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Stress Awareness Month: Why Am I Stressed?

If you’re like 84% of the population - which means there’s a really good chance you are - you’re stressed out.  While there’s certain kinds of stress that are good, called eustress, this baffling statistic is referencing the negative kind of stress, called distress. I’m sure you already know there’s significant disadvantages to prolonged stress, but here’s a recap, just in case:

  • Anxiety or depression

  • Panic attacks

  • Irritability

  • Headaches or migraines

  • Chest pain

  • Exhaustion and trouble sleeping

  • Muscle tension and soreness

  • Decreased sex drive

  • Decreased immune system

  • Gastrointestinal issues (GI)

  • And more!

Clearly, distress isn’t good for any of us.  You may be wondering - what causes stress?  Some of the top causes include:

  • Finances (33% of Americans rank money as their top stressor)

  • Relationships (Gen X and Baby Boomers are likely to name their spouse as the most stressful person in their lives, while Gen Z and Millenials are most likely to name their boss as the most stressful)

  • The state of the world (44% of people said they were significantly stressed about the COVID19 pandemic)

  • Work (11% of people report work as their top stressor)

  • Mental and physical health (9% of people reported mental health as their top stressor, while 8% reported their physical health as most stressful)

  • Your Gender (While your gender itself may not cause stress, 92% of women report feeling stressed any given week, while only 76% of men)


Given all of these worrying statistics, what can you do about stress? Check out three of our top stress-ending tips below.


Be Willing To Set Boundaries (And Keep Them)

Boundaries, boundaries, boundaries - everyone knows about them, but it’s hard to know how to properly employ them.  Boundaries are what keep us from working while off the clock, taking on too much in a relationship, and keeping the balance we need in our lives.  This week, try thinking: what is my biggest stressor? What’s one boundary I can set to reduce this stressor? 


For more tips on setting boundaries, we recommend reading Set Boundaries, Find Peace.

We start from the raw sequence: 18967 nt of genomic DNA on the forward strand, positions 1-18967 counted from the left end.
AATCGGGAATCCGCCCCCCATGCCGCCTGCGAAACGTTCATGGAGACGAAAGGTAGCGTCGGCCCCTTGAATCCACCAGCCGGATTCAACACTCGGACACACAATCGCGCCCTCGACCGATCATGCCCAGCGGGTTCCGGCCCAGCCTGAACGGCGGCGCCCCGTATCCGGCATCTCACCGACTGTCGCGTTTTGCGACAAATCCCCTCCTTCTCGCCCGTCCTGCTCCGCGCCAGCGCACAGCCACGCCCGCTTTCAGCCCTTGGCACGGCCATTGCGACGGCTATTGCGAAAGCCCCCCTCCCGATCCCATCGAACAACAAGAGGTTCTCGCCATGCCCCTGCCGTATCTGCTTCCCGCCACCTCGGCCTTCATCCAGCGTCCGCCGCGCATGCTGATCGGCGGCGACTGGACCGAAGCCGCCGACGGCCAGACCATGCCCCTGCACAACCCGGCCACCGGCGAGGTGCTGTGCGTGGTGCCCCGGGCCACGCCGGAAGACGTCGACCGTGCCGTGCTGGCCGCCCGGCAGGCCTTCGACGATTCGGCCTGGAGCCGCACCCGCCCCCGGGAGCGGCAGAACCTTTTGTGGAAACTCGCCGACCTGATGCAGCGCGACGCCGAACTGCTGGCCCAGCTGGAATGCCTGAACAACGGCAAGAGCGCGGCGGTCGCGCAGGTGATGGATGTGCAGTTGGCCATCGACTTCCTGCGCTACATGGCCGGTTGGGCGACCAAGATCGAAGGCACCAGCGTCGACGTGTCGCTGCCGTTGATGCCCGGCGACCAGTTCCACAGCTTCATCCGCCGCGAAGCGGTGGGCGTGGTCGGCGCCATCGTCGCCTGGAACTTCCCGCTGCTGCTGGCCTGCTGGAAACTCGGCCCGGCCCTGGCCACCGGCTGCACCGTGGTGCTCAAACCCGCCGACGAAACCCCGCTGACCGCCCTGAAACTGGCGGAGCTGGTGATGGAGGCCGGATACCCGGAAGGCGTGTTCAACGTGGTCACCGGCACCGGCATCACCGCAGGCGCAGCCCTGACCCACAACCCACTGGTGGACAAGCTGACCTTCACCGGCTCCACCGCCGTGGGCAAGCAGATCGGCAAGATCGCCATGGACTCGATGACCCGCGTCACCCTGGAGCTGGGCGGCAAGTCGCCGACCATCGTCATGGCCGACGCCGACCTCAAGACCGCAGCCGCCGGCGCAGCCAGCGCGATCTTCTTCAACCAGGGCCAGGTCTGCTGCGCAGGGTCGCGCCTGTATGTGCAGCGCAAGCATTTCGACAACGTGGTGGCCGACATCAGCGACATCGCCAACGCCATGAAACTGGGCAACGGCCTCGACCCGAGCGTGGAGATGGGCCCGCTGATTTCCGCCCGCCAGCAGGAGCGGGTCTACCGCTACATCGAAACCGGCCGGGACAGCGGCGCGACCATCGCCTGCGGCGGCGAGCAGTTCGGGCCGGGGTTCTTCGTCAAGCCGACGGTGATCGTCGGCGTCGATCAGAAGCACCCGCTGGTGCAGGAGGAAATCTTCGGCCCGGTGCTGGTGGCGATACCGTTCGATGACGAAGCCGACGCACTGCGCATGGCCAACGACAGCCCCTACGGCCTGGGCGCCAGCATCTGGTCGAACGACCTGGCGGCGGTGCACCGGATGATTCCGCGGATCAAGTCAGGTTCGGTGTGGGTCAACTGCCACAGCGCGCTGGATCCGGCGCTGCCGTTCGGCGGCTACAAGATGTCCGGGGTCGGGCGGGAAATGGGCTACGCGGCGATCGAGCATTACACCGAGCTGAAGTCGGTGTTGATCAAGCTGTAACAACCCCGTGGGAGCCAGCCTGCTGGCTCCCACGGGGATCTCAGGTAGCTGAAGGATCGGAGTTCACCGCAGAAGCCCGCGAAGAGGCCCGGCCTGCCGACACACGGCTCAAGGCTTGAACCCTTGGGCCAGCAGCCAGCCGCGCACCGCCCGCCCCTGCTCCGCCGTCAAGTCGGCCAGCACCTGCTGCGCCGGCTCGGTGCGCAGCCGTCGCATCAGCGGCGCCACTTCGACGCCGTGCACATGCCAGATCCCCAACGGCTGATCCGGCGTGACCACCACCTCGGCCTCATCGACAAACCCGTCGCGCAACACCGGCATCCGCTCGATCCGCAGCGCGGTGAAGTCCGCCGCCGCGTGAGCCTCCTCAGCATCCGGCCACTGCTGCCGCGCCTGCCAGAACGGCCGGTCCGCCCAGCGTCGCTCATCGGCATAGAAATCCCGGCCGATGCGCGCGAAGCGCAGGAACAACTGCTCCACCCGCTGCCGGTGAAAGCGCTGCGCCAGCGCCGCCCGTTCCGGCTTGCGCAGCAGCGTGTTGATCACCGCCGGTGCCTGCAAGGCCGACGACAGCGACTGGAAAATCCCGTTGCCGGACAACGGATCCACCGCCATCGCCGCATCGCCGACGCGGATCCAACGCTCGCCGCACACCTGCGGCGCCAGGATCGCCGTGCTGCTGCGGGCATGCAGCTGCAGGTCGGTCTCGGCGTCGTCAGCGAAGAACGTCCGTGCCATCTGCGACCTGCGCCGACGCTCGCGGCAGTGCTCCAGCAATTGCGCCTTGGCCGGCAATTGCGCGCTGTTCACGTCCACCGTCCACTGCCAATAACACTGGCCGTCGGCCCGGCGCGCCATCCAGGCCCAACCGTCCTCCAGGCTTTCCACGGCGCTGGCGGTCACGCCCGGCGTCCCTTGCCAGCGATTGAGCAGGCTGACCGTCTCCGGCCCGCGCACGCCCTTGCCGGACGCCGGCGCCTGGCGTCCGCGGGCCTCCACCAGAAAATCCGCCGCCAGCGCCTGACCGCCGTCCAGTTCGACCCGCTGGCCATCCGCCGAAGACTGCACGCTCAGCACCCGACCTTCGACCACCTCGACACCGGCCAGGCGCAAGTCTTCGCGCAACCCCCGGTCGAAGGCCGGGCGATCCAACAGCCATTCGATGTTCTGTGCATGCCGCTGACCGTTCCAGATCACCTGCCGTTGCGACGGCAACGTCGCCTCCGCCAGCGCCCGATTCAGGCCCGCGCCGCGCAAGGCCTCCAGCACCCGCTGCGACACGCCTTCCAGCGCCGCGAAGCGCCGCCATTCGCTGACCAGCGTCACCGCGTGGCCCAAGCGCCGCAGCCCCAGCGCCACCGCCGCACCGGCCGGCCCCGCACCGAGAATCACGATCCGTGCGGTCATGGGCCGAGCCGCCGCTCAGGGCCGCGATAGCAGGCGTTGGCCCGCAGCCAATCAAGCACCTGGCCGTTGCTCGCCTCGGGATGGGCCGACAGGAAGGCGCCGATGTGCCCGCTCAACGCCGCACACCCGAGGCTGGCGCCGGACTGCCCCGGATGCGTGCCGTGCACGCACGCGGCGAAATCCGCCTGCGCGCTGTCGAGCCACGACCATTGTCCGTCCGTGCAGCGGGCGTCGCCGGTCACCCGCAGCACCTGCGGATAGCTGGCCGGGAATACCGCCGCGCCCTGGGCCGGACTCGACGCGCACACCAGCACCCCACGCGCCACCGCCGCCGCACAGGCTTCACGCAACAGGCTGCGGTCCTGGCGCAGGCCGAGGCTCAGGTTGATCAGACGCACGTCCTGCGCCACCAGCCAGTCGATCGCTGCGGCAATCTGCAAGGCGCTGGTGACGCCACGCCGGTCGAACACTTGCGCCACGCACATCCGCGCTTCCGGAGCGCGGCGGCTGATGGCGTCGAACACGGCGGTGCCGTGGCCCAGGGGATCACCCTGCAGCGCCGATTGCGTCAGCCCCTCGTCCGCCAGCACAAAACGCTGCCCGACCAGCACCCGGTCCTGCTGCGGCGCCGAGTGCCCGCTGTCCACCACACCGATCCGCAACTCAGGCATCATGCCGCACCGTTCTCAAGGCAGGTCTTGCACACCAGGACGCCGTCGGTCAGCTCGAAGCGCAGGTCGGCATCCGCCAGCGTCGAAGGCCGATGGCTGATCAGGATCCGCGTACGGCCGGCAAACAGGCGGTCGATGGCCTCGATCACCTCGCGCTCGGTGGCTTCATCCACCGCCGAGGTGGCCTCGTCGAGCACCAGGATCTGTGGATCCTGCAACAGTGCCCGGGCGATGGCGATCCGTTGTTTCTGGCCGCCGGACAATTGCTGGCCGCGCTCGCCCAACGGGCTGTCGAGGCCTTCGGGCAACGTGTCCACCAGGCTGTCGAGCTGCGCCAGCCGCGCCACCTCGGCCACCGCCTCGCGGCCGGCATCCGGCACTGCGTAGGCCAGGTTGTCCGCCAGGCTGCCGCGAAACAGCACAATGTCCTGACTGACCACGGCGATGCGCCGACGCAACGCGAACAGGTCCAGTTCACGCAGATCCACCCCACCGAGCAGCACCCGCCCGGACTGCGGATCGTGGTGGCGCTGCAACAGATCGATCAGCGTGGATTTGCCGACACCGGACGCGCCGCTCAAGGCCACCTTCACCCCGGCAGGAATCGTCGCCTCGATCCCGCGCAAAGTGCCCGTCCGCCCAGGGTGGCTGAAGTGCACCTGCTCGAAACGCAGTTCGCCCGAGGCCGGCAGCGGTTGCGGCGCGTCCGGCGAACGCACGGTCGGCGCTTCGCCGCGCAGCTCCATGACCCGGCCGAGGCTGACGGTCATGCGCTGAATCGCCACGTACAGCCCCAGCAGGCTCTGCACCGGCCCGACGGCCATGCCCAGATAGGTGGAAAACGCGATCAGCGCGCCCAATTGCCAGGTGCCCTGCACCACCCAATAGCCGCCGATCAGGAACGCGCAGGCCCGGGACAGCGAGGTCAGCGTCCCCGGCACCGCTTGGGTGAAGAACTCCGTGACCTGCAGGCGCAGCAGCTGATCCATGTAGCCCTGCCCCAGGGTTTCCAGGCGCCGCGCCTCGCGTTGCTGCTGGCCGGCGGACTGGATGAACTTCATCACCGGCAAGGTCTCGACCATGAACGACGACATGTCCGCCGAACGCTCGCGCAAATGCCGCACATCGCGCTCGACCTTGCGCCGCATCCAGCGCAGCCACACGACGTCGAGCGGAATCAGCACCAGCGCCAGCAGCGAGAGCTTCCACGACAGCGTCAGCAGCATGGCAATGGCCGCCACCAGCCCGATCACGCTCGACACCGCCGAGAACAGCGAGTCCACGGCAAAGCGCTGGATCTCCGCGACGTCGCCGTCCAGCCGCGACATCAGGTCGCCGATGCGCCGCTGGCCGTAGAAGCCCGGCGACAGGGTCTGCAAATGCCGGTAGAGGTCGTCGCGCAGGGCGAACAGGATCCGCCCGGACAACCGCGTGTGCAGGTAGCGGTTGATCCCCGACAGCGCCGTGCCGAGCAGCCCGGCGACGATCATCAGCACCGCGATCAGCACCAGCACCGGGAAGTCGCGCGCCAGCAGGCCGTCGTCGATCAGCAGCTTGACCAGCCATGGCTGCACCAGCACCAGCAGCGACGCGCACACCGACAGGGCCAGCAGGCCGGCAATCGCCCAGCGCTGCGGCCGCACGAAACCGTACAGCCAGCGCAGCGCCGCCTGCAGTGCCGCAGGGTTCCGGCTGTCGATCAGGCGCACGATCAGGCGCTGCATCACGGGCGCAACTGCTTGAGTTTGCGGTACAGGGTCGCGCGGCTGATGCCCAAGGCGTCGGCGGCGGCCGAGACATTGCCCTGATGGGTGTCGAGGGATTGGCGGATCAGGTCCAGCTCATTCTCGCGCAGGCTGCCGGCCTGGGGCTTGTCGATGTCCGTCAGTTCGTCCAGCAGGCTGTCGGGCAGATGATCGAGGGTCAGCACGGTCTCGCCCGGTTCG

Use Your Communication Skills and Social Support

One of the reasons we’re so stressed is that many of us tend to underplay our needs.  We should communicate what we don’t want - setting boundaries - while communicating what we do need.  Using our social support system, like our family and friends, is important here, too.  For example, if you’re stressed about how many responsibilities you have at home, communicate with your partner about how you can share or reduce the load.  If you are doing more than a fair share at work, communicate with your boss the need to hire helpers or shift your role around.


Talk To A Therapist

One of the best ways to learn how to set boundaries, utilize communication skills, and receive social support is talking to a mental health counselor.  Mental health counselors can not only help you build your skills but can give you that social support you’ve been needing.  Sometimes, all you need is a listening ear and someone who can point out what’s stressing you out and how to reduce the stressor.


If you’ve decided you’d like to talk to a counselor, we’re all ears.  You can check us out at https://www.higherlifepathways.com/ and can schedule your initial appointment through our website, as well.  We look forward to hearing from you!


Higher Life Pathways Counseling Services

1800 Diagonal Road, Suite 600 Alexandria, VA 22314

Email: [email protected]

Phone: (571) 946-8115

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